Germany and the United States have won seats on the United Nations Human Rights Council in a closely-contested election. Groups have criticized the election process, saying many members have poor human rights records.
The US won 131 votes, Germany 127 votes and Ireland 124 votes in the elections held Monday at the UN's New York headquarters. Those chosen all received more than the required 97 votes from the 193-nation UN General Assembly.
"The election to the United Nations Human Rights Council is a sign of confidence for Germany and an endorsement of our consistent human rights policy worldwide," said German Foreign Minister Guido Westerwelle in Berlin.
"The Human Rights Council is for us the central international institution for the protection of human rights and for the furthering of human rights standards," he added.
Criticism for many members
Human rights groups like Amnesty International, Freedom House and Human Rights Watch voiced concern over more than half of the 18 members elected. Brazil, Kenya and Sierra Leone were listed as "questionable." Ethiopia, Ivory Coast, Gabon, Kazakhstan, Pakistan, the United Arab Emirates and Venezuela were listed as completely unsuitable.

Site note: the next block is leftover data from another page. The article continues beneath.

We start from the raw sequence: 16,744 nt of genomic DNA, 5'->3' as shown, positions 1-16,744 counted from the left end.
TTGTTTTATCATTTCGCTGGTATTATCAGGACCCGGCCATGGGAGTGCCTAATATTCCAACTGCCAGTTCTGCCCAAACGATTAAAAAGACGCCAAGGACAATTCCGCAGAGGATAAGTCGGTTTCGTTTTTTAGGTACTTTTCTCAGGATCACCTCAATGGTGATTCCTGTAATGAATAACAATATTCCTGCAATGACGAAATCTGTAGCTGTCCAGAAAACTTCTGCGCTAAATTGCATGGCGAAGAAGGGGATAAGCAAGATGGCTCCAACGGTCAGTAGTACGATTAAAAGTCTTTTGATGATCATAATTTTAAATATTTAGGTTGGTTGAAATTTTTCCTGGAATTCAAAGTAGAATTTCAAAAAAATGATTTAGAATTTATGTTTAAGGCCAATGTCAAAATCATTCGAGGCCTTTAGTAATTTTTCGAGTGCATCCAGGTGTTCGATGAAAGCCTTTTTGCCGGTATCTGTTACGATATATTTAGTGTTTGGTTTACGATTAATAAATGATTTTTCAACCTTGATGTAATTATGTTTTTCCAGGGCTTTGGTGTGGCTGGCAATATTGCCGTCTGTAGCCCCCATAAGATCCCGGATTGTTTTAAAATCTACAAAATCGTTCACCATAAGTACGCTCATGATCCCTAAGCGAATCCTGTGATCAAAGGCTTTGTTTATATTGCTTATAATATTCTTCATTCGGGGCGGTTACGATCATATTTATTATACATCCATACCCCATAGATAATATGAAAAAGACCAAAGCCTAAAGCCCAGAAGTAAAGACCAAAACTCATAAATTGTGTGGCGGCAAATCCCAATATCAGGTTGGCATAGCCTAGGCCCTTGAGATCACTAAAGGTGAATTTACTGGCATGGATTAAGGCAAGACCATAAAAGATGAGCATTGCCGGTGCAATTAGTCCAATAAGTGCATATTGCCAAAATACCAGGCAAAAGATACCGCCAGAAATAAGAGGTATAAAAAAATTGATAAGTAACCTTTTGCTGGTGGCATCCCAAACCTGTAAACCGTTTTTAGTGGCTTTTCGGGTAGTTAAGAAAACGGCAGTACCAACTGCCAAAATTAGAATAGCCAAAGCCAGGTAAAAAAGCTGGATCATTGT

The rights organizations condemned what they called "pre-cooked" arrangements from the continental groups, with most members being elected unopposed.
"To call the vote in the General Assembly and 'election' gives this process way too much credit," said Human Rights Watch specialist Peggy Hicks. "Until there is real competition for seats in the Human Rights Council, its membership standards will remain more rhetoric than reality."
The US received the most votes in its region despite earlier speculation that its bid had been submitted too late to be successful.
"We are happy and proud," said American Ambassador to the UN Susan Rice. "We are of the opinion that we can be more useful for human rights when we are in the council than if we stood on the side."
"We pledge to continue to work closely with the international community to address urgent and serious human rights concerns worldwide and to strengthen the council," said US Secretary of State Hillary Clinton in a statement.
Second time for Germany
Five countries vied for the three seats reserved for Western countries, with Greece and Sweden losing out.
Also elected to the council were Argentina, Japan, South Korea, Estonia and Montenegro.
The winners begin their three-year terms on January 1. It is Germany's second time on the council, having last served from 2006 to 2009.
dr/ipj (dpa, dapd, AFP, Reuters)